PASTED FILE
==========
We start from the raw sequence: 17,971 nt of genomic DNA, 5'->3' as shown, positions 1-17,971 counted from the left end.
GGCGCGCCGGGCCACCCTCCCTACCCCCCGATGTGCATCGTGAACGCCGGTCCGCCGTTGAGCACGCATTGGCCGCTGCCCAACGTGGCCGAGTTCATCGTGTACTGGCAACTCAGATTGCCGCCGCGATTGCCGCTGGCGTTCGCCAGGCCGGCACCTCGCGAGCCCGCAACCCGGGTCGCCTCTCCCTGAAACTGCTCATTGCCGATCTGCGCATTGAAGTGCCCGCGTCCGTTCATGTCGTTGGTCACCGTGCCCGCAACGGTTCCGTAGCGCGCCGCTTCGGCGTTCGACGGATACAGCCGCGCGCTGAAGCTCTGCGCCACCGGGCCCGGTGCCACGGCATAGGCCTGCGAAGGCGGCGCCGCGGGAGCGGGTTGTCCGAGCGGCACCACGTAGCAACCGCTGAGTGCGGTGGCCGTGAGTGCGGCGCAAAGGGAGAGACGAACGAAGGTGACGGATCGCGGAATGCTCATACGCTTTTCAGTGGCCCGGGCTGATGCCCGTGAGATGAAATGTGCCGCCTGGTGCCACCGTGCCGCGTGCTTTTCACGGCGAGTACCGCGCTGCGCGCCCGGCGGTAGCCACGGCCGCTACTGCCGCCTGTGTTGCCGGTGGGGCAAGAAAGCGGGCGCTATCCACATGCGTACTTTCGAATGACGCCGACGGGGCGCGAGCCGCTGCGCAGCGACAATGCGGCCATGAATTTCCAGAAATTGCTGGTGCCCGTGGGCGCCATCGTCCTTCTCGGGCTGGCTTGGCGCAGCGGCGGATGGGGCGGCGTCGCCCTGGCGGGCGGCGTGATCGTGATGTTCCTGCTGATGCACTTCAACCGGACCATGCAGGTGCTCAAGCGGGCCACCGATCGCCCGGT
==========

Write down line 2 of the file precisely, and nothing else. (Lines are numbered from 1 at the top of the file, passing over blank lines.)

GGCGCGCCGGGCCACCCTCCCTACCCCCCGATGTGCATCGTGAACGCCGGTCCGCCGTTGAGCACGCATTGGCCGCTGCCCAACGTGGCCGAGTTCATCGTGTACTGGCAACTCAGATTGCCGCCGCGATTGCCGCTGGCGTTCGCCAGGCCGGCACCTCGCGAGCCCGCAACCCGGGTCGCCTCTCCCTGAAACTGCTCATTGCCGATCTGCGCATTGAAGTGCCCGCGTCCGTTCATGTCGTTGGTCACCGTGCCCGCAACGGTTCCGTAGCGCGCCGCTTCGGCGTTCGACGGATACAGCCGCGCGCTGAAGCTCTGCGCCACCGGGCCCGGTGCCACGGCATAGGCCTGCGAAGGCGGCGCCGCGGGAGCGGGTTGTCCGAGCGGCACCACGTAGCAACCGCTGAGTGCGGTGGCCGTGAGTGCGGCGCAAAGGGAGAGACGAACGAAGGTGACGGATCGCGGAATGCTCATACGCTTTTCAGTGGCCCGGGCTGATGCCCGTGAGATGAAATGTGCCGCCTGGTGCCACCGTGCCGCGTGCTTTTCACGGCGAGTACCGCGCTGCGCGCCCGGCGGTAGCCACGGCCGCTACTGCCGCCTGTGTTGCCGGTGGGGCAAGAAAGCGGGCGCTATCCACATGCGTACTTTCGAATGACGCCGACGGGGCGCGAGCCGCTGCGCAGCGACAATGCGGCCATGAATTTCCAGAAATTGCTGGTGCCCGTGGGCGCCATCGTCCTTCTCGGGCTGGCTTGGCGCAGCGGCGGATGGGGCGGCGTCGCCCTGGCGGGCGGCGTGATCGTGATGTTCCTGCTGATGCACTTCAACCGGACCATGCAGGTGCTCAAGCGGGCCACCGATCGCCCGGT